Having sworn an oath with Franky many years ago that should Tool tour England at some point in the future we would go, when the opportunity arose, we were obliged to go and see them. And so we did, with Franky’s better half Oum caming along too.
The journey there was pretty straightforward, with us meeting in Charing Cross, and getting the underground to Wembley Park. On the way there, we had to change at Baker Street (I know you were wondering how on earth we managed to go direct from Charing Cross to Wembley, and now you know we didn’t!). The tube was packed, and we struck lucky, with the platform we needed to get off onto being on the right side for the door we were crushed against by the hundreds (literally!) of commuters and other random people who had the nerve to travel at the same time as us!
Upon arriving at Wembley Park, we wandered out of the station, and marvelled at the scale of the still incomplete Wembley Stadium. When it is finished, it will be truly amazing, but who knows when that will be eh? Wembley Arena is right next to Wembley stadium (unsurprisingly), and it really wasn’t difficult to find, though had it not been visible from a distance, all we would have needed to do would be either (a) follow the crowds of people in Tool t-shirts, or (b), face in the opposite direct to the touts and keep walking.
Half way to the Arena, we were stopped by a concerned looking man who seemed to think we were too sober. He claimed to be from the Alcohol Patrol, though it turned out he was simply collecting cash to feed the homeless, and was selling amusing stickers for £1 each. I decided to buy one simply because he, or someone else working for the charity, had gone to the effort of writing an amusing spiel for the charity people to use. I bought one bearing the legend "DON’T BE A DICK" (I think it had something to do with safe sex, but who really cares what it’s about when it’s as funny as that? However, remember kids, always use a condom like your Uncle Phil does; kids cost more than condoms).
Having purchased our humourous stickers, we walked on to the venue. On the way in everyone, and I mean everyone was searched. It took absolutely ages. We wandered in and looked at the merchandise stall (Tool t-shirts £25+, Tool panties £15! Bargain!), decided against it (though Franky went back later to buy a t-shirt) and went to find our seats. As it turned out, we were right on the back row, but level with the front of the stage, so we still had a good view.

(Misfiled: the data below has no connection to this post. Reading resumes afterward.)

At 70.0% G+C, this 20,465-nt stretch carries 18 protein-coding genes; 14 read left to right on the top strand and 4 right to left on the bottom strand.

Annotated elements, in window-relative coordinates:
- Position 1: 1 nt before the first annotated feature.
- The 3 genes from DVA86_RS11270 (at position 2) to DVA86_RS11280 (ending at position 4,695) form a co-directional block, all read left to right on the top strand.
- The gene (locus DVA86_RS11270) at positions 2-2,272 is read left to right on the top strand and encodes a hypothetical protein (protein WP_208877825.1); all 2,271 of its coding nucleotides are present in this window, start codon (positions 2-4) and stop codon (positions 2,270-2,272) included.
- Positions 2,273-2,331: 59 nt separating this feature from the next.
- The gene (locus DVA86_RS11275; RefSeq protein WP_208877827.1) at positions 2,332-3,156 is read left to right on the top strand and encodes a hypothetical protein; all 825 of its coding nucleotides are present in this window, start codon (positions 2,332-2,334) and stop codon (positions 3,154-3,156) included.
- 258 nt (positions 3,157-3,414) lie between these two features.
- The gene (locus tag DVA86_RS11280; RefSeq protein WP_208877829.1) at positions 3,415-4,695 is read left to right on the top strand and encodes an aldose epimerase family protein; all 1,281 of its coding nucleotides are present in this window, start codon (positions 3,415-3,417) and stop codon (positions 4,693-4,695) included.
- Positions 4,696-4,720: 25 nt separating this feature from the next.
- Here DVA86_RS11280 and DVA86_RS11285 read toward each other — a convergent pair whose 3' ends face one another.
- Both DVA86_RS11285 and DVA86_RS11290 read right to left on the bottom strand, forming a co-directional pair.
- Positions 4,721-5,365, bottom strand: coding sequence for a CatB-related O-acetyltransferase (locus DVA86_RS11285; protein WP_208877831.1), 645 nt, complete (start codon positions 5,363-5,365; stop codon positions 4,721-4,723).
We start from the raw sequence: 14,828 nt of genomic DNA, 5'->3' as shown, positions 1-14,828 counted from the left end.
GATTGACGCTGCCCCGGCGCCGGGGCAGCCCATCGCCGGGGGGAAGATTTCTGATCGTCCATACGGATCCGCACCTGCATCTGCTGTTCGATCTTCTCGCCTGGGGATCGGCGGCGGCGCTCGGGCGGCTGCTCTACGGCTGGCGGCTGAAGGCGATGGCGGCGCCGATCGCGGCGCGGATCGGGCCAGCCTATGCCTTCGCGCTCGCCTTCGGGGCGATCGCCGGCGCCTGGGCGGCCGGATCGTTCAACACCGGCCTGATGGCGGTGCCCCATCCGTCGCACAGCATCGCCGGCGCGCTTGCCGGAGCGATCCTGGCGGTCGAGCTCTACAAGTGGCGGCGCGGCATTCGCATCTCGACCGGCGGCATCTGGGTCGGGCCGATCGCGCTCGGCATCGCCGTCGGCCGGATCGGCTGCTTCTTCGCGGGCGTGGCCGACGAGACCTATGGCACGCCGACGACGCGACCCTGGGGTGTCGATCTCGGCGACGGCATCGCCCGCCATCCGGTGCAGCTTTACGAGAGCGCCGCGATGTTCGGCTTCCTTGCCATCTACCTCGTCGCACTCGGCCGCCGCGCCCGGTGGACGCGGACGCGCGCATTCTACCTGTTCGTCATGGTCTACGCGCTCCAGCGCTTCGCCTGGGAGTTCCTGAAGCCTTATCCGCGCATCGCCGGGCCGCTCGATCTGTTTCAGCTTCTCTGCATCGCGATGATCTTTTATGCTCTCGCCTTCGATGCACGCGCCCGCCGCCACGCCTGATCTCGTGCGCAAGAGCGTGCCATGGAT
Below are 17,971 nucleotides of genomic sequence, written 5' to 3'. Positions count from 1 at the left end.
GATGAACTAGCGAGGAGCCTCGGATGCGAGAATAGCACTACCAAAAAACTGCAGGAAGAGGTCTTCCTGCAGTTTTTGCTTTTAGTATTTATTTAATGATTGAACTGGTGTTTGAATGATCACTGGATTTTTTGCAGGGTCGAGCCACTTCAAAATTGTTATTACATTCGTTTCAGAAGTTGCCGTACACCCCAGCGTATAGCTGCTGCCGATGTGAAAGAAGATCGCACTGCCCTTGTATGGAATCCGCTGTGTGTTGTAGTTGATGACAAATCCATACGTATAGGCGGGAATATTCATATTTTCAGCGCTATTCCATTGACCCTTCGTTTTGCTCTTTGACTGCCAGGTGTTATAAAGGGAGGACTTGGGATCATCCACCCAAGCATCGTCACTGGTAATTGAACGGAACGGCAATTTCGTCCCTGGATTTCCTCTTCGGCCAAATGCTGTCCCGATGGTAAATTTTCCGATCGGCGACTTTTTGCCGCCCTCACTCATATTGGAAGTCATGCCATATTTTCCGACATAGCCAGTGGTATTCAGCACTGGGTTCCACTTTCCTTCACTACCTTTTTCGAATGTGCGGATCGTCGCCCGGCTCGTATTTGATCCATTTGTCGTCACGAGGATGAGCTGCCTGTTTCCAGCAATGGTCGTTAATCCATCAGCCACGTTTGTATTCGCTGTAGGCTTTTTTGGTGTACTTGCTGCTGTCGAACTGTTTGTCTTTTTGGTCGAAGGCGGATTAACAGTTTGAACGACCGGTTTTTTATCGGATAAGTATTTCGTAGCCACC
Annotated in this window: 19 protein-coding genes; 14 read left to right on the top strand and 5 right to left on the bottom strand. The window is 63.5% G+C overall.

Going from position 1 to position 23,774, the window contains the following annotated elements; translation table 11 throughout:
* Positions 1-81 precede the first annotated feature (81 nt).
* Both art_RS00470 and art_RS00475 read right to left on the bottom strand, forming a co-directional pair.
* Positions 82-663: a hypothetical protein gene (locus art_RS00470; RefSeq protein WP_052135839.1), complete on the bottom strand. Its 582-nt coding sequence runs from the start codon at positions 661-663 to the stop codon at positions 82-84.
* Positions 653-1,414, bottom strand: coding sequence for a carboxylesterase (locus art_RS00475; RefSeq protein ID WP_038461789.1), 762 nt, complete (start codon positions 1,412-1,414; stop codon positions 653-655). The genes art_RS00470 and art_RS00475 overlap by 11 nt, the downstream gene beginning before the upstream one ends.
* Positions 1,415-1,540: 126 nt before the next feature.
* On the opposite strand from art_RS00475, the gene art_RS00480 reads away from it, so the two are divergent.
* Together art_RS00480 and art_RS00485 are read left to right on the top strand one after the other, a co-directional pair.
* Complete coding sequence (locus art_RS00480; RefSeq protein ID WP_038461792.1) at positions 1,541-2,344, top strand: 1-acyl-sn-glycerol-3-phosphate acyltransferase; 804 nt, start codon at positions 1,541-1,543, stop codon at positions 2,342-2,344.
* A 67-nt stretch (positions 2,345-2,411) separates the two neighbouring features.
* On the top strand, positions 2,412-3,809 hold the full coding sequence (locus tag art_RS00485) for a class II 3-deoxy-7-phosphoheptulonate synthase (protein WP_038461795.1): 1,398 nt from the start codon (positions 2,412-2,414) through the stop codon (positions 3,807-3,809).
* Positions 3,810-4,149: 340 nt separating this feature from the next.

The gig itself was brilliant; the perfect setlist, and a great view. They played for the best part of two hours, and the spectacle provided was fantastic. There was a fantastic laser show which came on during "Wings for Marie" and "10,000 Days". These reappeared in later songs, but their impact was greatest when they first came on unexpectedly. (Check out my blog photos section for evidence of the lasers’ greatness). I’m not sure about Maynard’s choice of fluorescent orange jacket though…
Another thing great about the gig was that it ended in time for me to get the train home so that I was in bed by about 1.30am. However, the journey on the underground was not without hitch. Having got on a Metropolitan line train from Wembley Park, all I needed to do was sit on it until it reached Liverpool Street, and then get off. However, thanks to whoever organises these things, they decided to terminate the train one stop short of Liverpool Street. There aren’t adjectives big enough for the irritation I felt towards these people. I therefore had a momentary panic, got off at Moorgate (as everyone else had to), and get a different train to go that one stop more to get me to Liverpool Street. However, there was a train waiting, I hopped on it, hopped off it again at Colchester and got a taxi home.